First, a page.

• During and/or after the game, talk with your family about privilege and advantages and the effects they can have on everyone. How can we show gratitude and also acknowledge the advantages we have in life? Do we recognize those advantages, or do we chalk them up to our own efforts? 


    The Gratitude Diaries Food & Decorations banner

    This book really doesn't have food themes, but who doesn't love food at a book club meeting? Choose foods that your family is grateful for - things that they value and love to eat. As for décor, this book really has a happy theme, so anything yellow is perfect.


    The Gratitude Diaries About the Author banner

    Janice Kaplan 

    As the Editor-in-Chief of Parade, then the most widely read publication in America, Janice Kaplan brought new energy and excitement to the magazine, boosted readership to 74 million every Sunday, and attracted some of America’s best writers and biggest-name celebrities. The magazine’s two cover stories by President Barack Obama got international attention, as did her own interviews with stars including Barbra Streisand, Clint Eastwood, Matt Damon, and Daniel Craig.

    Janice was deputy editor of TV Guide magazine and executive producer of the TV Guide Television Group, where she created and produced more than 30 television shows that aired primetime on ABC, FOX, VH1 and other networks. She began her career as an on-air sports reporter for CBS Radio and went on to be a producer at ABC-TV’s Good Morning America, where she won awards for investigative reporting.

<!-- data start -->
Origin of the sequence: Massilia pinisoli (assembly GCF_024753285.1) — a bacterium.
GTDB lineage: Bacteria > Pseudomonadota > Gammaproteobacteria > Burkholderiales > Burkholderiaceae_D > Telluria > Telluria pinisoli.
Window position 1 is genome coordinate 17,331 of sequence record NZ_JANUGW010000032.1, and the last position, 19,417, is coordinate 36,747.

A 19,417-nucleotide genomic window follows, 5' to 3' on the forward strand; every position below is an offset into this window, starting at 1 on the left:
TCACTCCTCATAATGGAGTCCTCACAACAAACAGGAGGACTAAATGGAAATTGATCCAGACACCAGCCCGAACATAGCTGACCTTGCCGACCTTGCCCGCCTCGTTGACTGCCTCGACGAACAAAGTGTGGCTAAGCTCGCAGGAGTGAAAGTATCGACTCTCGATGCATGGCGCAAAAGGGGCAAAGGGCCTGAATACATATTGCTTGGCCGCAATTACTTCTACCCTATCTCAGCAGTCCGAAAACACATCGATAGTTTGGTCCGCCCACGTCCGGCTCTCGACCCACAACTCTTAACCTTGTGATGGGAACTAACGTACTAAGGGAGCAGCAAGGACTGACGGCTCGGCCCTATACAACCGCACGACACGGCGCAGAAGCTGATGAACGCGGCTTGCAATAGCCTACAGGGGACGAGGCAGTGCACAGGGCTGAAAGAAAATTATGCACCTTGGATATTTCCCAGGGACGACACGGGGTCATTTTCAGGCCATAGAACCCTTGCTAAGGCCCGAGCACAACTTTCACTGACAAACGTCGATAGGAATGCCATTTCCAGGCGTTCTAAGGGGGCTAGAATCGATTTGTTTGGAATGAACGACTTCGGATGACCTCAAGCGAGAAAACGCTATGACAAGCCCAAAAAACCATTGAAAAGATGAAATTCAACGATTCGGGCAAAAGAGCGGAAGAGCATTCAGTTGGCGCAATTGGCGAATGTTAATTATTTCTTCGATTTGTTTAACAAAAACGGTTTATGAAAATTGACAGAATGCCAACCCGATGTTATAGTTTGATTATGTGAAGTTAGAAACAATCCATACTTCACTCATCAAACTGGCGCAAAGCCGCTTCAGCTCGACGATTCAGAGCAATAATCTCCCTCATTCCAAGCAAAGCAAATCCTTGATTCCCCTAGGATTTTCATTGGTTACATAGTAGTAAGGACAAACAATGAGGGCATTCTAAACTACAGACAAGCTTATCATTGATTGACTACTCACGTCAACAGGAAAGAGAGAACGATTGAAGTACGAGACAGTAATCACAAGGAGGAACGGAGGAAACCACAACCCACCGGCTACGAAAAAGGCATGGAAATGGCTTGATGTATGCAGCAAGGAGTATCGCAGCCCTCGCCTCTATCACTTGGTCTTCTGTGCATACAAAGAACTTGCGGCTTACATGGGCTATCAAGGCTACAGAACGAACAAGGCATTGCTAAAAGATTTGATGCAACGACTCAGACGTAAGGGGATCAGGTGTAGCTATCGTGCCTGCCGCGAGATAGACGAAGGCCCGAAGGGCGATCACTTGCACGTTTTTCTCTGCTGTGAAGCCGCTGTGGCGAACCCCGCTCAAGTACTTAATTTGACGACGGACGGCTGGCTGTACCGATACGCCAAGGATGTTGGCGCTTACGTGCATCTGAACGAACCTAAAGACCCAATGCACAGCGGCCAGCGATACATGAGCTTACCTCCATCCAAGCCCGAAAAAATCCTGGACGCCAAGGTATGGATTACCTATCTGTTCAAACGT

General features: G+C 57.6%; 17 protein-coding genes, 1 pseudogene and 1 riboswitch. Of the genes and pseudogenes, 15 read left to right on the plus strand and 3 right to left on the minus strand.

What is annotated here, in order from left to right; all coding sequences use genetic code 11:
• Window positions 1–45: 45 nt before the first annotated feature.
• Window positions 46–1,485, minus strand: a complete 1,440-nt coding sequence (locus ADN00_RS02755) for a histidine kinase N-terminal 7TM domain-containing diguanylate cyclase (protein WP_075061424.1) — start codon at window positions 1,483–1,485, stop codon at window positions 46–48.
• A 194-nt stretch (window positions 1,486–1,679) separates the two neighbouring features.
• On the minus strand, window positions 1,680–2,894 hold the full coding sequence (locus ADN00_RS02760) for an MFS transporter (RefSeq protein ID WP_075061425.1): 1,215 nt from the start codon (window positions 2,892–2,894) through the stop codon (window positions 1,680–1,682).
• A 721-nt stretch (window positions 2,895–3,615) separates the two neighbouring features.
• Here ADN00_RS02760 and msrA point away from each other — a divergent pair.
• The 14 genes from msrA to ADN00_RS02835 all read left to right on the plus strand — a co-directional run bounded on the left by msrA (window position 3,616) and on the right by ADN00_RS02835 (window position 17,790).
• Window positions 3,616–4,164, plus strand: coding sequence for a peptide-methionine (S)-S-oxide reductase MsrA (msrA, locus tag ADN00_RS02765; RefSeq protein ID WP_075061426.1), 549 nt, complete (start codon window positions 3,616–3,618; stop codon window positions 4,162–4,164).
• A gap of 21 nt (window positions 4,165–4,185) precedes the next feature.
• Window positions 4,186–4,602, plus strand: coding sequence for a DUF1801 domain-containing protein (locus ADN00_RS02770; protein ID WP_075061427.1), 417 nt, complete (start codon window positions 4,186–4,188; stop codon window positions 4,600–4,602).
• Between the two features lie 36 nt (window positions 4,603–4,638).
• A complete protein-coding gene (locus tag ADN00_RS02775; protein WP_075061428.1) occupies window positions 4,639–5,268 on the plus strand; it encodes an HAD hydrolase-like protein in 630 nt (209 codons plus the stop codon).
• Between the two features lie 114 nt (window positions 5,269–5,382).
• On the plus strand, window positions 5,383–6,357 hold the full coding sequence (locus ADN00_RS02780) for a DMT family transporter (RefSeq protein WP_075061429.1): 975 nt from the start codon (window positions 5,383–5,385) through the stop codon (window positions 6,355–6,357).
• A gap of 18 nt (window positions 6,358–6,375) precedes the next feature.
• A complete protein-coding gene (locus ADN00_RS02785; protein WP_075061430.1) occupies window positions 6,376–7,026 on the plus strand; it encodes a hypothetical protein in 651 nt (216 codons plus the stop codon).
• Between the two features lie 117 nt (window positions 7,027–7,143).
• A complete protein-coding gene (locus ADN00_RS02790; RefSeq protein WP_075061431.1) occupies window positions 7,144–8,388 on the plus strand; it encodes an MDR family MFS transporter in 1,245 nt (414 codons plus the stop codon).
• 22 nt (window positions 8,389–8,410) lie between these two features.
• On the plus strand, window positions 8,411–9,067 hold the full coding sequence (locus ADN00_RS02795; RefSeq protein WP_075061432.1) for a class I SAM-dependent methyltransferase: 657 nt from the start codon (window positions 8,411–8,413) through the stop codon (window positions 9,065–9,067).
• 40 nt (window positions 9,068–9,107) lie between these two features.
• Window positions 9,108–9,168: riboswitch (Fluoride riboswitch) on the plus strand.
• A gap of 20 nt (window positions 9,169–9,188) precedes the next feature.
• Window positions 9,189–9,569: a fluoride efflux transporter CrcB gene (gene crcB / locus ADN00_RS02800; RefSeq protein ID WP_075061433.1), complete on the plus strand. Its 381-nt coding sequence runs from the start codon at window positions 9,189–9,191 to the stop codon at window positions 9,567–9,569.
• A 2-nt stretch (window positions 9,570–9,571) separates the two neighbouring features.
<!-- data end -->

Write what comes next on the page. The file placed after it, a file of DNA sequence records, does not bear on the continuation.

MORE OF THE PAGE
In addition to her bestselling non-fiction, Janice’s popular novels include The Botox DiariesMine Are Spectacular! and The Men I Didn’t Marry. Her Lacy Fields mysteries include Looks To Die For and A Job To Kill For, and her books have been translated and published in more than a dozen countries.

    Janice appears frequently on television shows including Today, Good Morning America, Entertainment Tonight and CBS Early Show, and is a popular speaker around the country. She has given dozen of keynote addresses at conferences, conventions, corporate events and fundraisers, and she inspires audiences with her witty and energetic presentations. She graduated magna cum laude from Yale University and won Yale’s Murray Fellowship for writing. She lives in New York City and Kent, Connecticut with her husband and has two wonderful sons who graduated Yale.

    (photo & bio taken from

    Books by Janice:

    Leave a comment

    Please note, comments must be approved before they are published